We become Christ’s house if we hold fast our confidence firm to the end, 3:6, 14.  Christ was tempted in all points as we are, yet without sin.  Therefore, He understands our infirmities and weaknesses, and we can come boldly to Him to the throne of grace, 4:15-16.  Christ offered prayers in tears, and learned obedience by the things which He suffered, 5:7-8.  He was made perfect and became the author of eternal salvation to all them that obey Him, a priest after the order of Melchisedec, 5:9-10; He is our forerunner, a Melchisedec High Priest forever, 6:20.  He lives forever, and has an unchangeable (not transferable) priesthood, 7:24.

Christ is the Mediator of the New Covenant: by His own blood he entered once into the Holy Place and has obtained eternal redemption for us, 9:12, 15; His sacrifice once and for all redeemed mankind, 9:28, 10:10.  Let us look unto Jesus, the author and finisher of our faith, now seated on the right hand of God, 12:2.


Seven Basic Doctrines


Hebrews does much more than mention the seven basic doctrines; it gives lots of details about most of them.

Repentance from dead works is more than lip service.  It is not just being sorry for one’s sins, it is being sorry enough to want to quit sinning.  Moses’ example of forsaking Egypt’s pleasures is a type of true repentance, 11:24-27.  Esau’s contempt for the birthright and later remorse for losing it is an example of false repentance, 12:16-17.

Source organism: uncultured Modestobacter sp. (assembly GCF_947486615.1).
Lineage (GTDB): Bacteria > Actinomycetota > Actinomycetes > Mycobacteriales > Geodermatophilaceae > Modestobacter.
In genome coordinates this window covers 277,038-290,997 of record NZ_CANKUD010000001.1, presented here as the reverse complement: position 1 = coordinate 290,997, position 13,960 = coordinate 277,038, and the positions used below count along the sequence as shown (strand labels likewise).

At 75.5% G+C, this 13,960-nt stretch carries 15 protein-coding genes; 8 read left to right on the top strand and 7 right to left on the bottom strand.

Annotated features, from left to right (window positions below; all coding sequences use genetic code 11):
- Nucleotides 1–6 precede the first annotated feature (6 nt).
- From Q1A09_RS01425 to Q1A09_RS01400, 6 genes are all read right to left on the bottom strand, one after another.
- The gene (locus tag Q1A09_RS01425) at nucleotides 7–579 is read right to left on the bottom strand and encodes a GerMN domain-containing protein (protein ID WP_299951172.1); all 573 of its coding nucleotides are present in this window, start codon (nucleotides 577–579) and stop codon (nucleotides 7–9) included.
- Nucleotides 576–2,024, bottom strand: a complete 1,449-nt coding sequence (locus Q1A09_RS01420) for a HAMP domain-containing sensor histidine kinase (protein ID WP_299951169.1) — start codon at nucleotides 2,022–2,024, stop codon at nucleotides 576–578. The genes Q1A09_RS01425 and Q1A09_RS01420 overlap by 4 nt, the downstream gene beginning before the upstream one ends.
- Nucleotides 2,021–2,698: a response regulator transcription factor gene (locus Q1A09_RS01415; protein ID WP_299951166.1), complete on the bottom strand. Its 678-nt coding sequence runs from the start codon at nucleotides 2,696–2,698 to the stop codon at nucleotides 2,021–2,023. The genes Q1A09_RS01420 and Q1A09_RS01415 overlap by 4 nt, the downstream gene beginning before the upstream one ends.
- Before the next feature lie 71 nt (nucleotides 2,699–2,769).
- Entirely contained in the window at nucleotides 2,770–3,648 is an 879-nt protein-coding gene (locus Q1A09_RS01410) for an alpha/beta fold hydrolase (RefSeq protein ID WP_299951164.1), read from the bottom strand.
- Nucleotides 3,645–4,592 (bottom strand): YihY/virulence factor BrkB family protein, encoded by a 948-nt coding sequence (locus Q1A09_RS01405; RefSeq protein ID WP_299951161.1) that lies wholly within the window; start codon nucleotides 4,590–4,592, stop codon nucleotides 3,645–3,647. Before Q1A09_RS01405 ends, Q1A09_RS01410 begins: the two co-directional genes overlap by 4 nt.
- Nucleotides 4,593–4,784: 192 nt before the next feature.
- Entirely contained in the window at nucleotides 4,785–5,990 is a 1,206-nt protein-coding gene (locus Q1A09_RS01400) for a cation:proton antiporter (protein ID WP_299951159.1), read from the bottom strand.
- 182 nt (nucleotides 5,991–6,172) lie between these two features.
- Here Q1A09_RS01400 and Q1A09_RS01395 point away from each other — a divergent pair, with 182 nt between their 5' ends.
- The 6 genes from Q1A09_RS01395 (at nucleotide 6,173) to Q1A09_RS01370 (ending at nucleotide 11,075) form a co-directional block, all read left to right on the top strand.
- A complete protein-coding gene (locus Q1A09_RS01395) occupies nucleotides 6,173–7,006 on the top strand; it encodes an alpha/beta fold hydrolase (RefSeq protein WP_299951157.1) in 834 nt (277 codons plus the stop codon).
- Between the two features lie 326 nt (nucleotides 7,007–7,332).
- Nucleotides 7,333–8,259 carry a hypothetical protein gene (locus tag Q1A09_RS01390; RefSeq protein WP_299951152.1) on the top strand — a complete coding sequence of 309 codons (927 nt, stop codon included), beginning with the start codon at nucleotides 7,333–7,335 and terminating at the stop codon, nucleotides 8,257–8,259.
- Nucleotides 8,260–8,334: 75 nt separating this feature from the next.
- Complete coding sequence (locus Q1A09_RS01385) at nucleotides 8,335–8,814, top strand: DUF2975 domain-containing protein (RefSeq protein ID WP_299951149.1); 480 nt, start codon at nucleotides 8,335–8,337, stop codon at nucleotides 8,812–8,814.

Faith toward God is exemplified by frequent examples of the faithful saints in Hebrews 11, the Faith Chapter.  But faith is also stressed throughout Hebrews: 4:2, 6:1, 12, 10:22, 23, 38, 12:2, 13:7.

Baptisms, as you will notice, is plural in Hebrews 6:2.  While baptism with water is not mentioned, baptism of the Holy Spirit is, as well as baptism with fire (judgment), 6:4-5, 8.  The Holy Spirit is received through the laying on of the hands of the ministry, whom we are taught to respect, 13:7, 17, 22, 24.

The Resurrection of the dead is explained in Hebrews 11:35, where we are admonished to seek the better resurrection.  So, there is a good resurrection (Great White Throne Judgment), and a better resurrection, as well as a bad resurrection to eternal judgment.  The latter theme is covered many times in Hebrews.  See references to “Unpardonable Sin,” below.

Perfection is the seventh basic doctrine.  Hebrews is replete with admonitions for us hold fast and go beyond the milk of the word to spiritual maturity, 5:9, 11-14; we need to be made perfect to do His will, 13:21.


Additional Themes of Book of Hebrews


There are many precious metals of Truth in the Book of Hebrews.  Here are additional themes of this extraordinary book of the Bible:





New Covenant


Better hope.


Better covenant, established on better promises; God’s laws in our hearts and minds; they shall not teach every man his neighbor, for all shall know the Lord.

10:15-17, 20

God writes His laws on our hearts and minds, and remembers our sins and iniquities no more; a new and living way.


The blood of the everlasting covenant.

Hold Fast


Give earnest heed; don’t let slip the things we have heard.


We are Christ’s house IF we hold fast; we are made partakers of Christ IF we hold the beginning of our confidence stedfast to the end.


Let us hold fast our profession.


Let us hold fast the profession of our faith without wavering.


Cast not away your confidence; have patience.


Those things which cannot be shaken may remain.